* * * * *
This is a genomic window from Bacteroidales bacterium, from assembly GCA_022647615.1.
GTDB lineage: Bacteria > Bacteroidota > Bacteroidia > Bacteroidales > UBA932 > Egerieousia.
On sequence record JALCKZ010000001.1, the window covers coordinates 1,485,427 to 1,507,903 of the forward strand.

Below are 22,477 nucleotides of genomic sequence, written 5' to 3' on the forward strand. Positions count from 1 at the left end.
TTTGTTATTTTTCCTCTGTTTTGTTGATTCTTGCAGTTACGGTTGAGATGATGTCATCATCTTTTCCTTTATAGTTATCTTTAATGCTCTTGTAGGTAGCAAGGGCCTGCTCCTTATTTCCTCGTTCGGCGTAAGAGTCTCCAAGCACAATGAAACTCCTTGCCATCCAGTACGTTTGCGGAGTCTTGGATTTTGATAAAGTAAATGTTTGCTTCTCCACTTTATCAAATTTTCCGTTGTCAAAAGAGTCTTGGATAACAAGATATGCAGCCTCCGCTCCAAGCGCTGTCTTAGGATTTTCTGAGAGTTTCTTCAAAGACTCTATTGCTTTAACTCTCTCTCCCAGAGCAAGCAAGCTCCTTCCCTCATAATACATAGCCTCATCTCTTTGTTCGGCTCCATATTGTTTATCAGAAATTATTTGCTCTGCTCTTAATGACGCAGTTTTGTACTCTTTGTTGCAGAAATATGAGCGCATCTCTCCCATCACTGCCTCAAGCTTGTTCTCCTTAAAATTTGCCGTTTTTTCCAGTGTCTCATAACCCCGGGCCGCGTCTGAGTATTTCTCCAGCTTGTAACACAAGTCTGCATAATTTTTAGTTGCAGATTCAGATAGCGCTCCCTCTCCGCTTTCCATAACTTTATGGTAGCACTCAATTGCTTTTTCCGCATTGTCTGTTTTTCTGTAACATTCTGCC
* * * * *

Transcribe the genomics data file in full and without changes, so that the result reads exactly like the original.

This is a genomic window from Bacteroidales bacterium, from assembly GCA_022647615.1.
GTDB lineage: Bacteria > Bacteroidota > Bacteroidia > Bacteroidales > UBA932 > Egerieousia.
On sequence record JALCKZ010000001.1, the window covers coordinates 1,485,427 to 1,507,903 of the forward strand.

Below are 22,477 nucleotides of genomic sequence, written 5' to 3' on the forward strand. Positions count from 1 at the left end.
TTTGTTATTTTTCCTCTGTTTTGTTGATTCTTGCAGTTACGGTTGAGATGATGTCATCATCTTTTCCTTTATAGTTATCTTTAATGCTCTTGTAGGTAGCAAGGGCCTGCTCCTTATTTCCTCGTTCGGCGTAAGAGTCTCCAAGCACAATGAAACTCCTTGCCATCCAGTACGTTTGCGGAGTCTTGGATTTTGATAAAGTAAATGTTTGCTTCTCCACTTTATCAAATTTTCCGTTGTCAAAAGAGTCTTGGATAACAAGATATGCAGCCTCCGCTCCAAGCGCTGTCTTAGGATTTTCTGAGAGTTTCTTCAAAGACTCTATTGCTTTAACTCTCTCTCCCAGAGCAAGCAAGCTCCTTCCCTCATAATACATAGCCTCATCTCTTTGTTCGGCTCCATATTGTTTATCAGAAATTATTTGCTCTGCTCTTAATGACGCAGTTTTGTACTCTTTGTTGCAGAAATATGAGCGCATCTCTCCCATCACTGCCTCAAGCTTGTTCTCCTTAAAATTTGCCGTTTTTTCCAGTGTCTCATAACCCCGGGCCGCGTCTGAGTATTTCTCCAGCTTGTAACACAAGTCTGCATAATTTTTAGTTGCAGATTCAGATAGCGCTCCCTCTCCGCTTTCCATAACTTTATGGTAGCACTCAATTGCTTTTTCCGCATTGTCTGTTTTTCTGTAACATTCTGCC